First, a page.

Every so often, I like to remind that there are people out there who either set out to scam writers or don't know what they're doing and have contract terms that are highly unfavorable.
The latest couple of notes:
1. Any publisher who's web site commiserates with you on how hard it is to get published is either a thinly veiled vanity publisher or a frustrated writer trying their hand at publishing.
2. There is absolutely no need for any publisher to demand an exclusivity period on a short story of more than one year. Six months is the standard, but one year is fine if it's, say, an annual anthology and they're trying for 'until the next book comes out'. I recently saw a publisher asking for a fifteen year exclusivity period (with no royalties involved, even). If it's over a year, don't sign. These days, there are so many things you can do with your back list. Also, never sign over full rights unless it's a ghost writing deal or the like and you are being paid very well. Never sign over any rights on permanent exclusivity. Do not sign over ALL of your subsidiary rights - I have signed over audio rights to an e-zine, but usually only if there is extra payment involved. But an ezine does not need your movie rights. (And yes, I have seen this). Some of it, I think, is people on all sides not properly researching how copyright works. But some of it is people out to exploit writers.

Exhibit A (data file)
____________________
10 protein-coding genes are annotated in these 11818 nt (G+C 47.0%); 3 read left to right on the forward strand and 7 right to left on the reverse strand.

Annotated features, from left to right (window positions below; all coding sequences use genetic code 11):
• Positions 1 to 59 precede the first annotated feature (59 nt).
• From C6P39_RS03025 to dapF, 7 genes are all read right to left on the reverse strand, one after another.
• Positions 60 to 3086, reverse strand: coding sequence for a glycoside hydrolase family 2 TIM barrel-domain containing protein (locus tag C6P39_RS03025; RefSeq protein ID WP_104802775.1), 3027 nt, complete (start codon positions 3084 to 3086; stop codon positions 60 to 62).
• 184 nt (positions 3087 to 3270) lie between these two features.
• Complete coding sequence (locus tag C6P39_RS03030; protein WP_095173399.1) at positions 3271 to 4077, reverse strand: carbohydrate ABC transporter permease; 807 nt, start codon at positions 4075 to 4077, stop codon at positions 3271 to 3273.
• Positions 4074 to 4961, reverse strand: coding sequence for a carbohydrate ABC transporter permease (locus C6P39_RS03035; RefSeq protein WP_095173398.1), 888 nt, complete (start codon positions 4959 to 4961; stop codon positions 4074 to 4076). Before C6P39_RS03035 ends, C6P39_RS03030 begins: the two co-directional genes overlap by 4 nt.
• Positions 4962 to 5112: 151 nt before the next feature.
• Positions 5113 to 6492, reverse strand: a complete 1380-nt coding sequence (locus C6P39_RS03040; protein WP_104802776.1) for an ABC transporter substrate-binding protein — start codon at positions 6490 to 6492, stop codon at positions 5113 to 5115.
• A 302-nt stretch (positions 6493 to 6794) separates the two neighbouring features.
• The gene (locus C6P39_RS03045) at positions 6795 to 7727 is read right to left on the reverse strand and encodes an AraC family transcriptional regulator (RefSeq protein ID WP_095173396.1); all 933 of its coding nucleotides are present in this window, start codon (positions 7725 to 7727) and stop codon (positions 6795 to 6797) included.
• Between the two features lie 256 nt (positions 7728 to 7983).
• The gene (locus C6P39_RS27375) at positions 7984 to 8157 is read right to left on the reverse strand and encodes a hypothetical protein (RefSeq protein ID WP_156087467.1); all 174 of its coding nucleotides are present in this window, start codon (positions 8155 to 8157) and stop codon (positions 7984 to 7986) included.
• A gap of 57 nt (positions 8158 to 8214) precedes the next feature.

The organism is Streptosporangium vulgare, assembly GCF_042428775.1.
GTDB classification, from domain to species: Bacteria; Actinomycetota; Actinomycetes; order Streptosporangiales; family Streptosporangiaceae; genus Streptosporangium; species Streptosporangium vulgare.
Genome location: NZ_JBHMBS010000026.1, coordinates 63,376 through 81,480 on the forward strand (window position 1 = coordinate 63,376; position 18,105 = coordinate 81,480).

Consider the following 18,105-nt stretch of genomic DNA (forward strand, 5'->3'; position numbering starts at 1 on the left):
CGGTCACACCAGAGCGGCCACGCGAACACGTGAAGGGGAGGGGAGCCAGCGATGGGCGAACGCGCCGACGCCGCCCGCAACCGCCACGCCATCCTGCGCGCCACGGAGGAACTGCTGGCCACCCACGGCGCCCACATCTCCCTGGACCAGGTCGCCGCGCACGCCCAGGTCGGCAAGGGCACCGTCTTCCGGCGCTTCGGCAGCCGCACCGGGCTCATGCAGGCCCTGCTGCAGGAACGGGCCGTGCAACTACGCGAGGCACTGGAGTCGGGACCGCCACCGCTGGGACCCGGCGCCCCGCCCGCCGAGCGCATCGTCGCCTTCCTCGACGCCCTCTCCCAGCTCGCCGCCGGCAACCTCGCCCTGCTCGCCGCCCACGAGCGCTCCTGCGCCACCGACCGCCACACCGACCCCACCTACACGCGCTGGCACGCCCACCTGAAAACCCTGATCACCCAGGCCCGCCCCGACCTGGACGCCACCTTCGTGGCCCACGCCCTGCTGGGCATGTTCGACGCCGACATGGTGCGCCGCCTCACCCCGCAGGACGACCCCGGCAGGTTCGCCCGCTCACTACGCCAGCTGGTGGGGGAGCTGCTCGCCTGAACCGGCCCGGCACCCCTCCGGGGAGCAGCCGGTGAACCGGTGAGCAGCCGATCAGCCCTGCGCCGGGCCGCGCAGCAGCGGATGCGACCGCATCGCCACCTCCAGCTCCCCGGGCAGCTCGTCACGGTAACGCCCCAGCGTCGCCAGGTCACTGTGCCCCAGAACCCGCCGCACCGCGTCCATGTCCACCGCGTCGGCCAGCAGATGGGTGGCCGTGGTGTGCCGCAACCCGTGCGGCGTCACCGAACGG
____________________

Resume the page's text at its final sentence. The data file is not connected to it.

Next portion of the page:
3. There is a scam circulating right now that is aimed at erotica writers. These people are advertising on Craigslist and writer's boards offering $20 a story. They then turn around and put these stories on Kindle Direct under their byline. Apparently, they're making enough to get the $20 and then some. This is generally less than 1 cent a word for the writer - and you might make more money just putting them on Kindle Direct yourself. I've seen this cropping up in multiple places. I don't recommend taking less than 1 cent a word unless it's a very difficult-to-place story and you can get some good editing out of the deal.